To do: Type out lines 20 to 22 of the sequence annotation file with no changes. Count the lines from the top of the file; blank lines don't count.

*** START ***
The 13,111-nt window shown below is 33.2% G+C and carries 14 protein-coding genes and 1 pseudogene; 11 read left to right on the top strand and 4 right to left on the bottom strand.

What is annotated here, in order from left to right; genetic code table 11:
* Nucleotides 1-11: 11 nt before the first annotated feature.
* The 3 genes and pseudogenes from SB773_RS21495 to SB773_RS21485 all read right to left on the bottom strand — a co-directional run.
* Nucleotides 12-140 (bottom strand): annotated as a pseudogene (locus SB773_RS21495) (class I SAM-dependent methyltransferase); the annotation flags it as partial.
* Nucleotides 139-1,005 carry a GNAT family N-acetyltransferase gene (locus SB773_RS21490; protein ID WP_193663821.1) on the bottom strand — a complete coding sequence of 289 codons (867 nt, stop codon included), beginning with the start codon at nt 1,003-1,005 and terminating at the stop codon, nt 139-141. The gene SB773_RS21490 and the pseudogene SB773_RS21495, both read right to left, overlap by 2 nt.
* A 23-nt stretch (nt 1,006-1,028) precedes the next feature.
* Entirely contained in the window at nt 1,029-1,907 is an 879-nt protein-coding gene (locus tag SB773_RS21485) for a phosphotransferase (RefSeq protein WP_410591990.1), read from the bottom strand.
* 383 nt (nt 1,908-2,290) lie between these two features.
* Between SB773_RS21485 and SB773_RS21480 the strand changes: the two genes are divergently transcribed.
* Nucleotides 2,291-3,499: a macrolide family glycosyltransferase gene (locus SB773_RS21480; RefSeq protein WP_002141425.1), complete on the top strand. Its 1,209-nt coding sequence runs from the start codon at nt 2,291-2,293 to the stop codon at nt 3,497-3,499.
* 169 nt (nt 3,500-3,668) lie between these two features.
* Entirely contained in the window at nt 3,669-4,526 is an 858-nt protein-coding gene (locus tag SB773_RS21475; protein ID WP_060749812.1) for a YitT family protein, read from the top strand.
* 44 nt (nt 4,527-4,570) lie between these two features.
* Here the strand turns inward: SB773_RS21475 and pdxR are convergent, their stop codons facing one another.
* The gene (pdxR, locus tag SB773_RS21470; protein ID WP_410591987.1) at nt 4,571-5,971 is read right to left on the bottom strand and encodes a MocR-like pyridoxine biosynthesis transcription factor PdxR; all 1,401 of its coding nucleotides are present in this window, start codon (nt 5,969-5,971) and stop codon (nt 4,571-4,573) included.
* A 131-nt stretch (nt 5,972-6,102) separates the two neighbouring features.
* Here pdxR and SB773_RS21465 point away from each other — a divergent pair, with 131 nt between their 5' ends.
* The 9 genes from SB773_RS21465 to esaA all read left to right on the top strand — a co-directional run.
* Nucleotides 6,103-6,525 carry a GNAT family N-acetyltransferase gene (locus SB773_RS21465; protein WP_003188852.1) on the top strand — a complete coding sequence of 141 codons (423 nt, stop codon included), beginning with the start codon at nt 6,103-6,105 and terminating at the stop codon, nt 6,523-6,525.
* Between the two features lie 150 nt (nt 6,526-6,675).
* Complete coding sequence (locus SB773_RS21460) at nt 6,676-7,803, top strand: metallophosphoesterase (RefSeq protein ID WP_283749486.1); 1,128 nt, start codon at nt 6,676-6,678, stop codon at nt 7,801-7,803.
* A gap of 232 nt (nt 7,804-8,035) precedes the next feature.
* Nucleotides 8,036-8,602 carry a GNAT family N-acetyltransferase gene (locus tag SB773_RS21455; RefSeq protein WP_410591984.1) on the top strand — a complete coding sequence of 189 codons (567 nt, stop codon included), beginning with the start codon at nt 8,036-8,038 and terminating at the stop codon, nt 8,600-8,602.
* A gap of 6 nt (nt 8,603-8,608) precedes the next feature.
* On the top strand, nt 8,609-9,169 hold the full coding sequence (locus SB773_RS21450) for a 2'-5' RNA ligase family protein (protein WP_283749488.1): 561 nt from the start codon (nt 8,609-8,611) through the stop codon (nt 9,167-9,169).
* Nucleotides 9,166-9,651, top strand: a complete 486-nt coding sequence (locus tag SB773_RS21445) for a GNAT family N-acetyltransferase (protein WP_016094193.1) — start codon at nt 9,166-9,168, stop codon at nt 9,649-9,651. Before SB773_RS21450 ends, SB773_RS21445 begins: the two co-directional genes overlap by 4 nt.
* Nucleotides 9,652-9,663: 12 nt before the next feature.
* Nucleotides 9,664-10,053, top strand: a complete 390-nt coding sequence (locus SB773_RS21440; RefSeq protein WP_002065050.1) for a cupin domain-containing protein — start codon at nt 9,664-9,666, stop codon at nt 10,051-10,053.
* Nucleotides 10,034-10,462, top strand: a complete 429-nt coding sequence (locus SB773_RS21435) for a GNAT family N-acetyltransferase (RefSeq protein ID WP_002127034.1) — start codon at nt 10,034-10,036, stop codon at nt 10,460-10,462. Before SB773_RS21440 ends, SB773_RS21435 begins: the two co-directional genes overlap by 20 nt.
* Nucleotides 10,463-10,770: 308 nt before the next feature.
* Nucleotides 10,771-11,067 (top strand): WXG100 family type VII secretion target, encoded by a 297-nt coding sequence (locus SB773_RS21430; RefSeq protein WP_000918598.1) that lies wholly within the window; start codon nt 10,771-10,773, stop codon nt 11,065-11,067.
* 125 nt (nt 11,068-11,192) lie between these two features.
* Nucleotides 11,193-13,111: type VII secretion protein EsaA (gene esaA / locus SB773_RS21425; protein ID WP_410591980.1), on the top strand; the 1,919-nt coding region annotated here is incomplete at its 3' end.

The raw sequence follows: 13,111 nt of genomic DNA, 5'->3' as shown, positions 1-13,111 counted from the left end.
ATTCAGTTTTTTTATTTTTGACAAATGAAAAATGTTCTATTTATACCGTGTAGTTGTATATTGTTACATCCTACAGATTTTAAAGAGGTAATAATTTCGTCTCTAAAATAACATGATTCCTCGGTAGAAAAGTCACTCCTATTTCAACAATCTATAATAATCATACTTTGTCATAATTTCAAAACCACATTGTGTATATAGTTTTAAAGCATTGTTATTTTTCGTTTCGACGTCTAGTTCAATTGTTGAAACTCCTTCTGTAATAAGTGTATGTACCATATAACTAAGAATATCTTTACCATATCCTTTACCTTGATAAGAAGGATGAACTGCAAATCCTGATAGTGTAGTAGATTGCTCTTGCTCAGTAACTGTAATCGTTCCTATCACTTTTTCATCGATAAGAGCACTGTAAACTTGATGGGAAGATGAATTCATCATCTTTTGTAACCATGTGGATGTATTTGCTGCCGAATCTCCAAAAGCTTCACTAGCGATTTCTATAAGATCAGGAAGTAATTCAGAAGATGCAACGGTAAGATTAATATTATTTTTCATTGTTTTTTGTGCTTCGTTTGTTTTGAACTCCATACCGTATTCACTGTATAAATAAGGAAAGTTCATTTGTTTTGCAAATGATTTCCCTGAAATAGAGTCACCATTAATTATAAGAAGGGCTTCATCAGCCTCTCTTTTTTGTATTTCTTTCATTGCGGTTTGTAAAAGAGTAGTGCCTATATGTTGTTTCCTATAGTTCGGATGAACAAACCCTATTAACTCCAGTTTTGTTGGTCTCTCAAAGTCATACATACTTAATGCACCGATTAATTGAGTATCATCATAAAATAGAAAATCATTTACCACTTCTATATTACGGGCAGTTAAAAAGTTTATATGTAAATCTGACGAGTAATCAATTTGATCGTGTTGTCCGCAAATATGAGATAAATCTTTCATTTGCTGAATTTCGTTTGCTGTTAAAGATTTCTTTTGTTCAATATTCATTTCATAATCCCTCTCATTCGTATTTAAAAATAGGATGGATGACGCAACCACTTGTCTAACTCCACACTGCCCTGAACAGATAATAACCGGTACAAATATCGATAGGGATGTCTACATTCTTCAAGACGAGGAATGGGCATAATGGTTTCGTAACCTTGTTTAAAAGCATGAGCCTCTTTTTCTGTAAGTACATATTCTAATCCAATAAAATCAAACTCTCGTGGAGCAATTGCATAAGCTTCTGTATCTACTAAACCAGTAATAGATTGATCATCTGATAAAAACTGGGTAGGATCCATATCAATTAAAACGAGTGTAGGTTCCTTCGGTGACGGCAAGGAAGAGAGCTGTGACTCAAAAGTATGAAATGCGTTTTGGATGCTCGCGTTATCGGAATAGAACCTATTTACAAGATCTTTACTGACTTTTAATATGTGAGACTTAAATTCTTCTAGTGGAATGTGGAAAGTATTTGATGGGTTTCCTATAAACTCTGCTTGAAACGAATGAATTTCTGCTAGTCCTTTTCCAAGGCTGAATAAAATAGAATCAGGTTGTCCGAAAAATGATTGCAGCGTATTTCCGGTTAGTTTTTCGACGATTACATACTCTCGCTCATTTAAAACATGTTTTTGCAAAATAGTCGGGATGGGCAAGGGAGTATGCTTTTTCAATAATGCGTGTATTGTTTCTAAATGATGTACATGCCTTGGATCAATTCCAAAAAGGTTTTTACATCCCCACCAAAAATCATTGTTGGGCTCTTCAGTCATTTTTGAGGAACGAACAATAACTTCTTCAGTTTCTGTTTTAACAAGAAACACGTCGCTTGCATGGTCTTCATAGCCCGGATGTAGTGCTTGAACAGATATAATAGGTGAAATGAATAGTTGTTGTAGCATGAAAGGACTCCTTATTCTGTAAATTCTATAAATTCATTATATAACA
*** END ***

* Nucleotides 6,103-6,525 carry a GNAT family N-acetyltransferase gene (locus SB773_RS21465; protein WP_003188852.1) on the top strand — a complete coding sequence of 141 codons (423 nt, stop codon included), beginning with the start codon at nt 6,103-6,105 and terminating at the stop codon, nt 6,523-6,525.
* Between the two features lie 150 nt (nt 6,526-6,675).
* Complete coding sequence (locus SB773_RS21460) at nt 6,676-7,803, top strand: metallophosphoesterase (RefSeq protein ID WP_283749486.1); 1,128 nt, start codon at nt 6,676-6,678, stop codon at nt 7,801-7,803.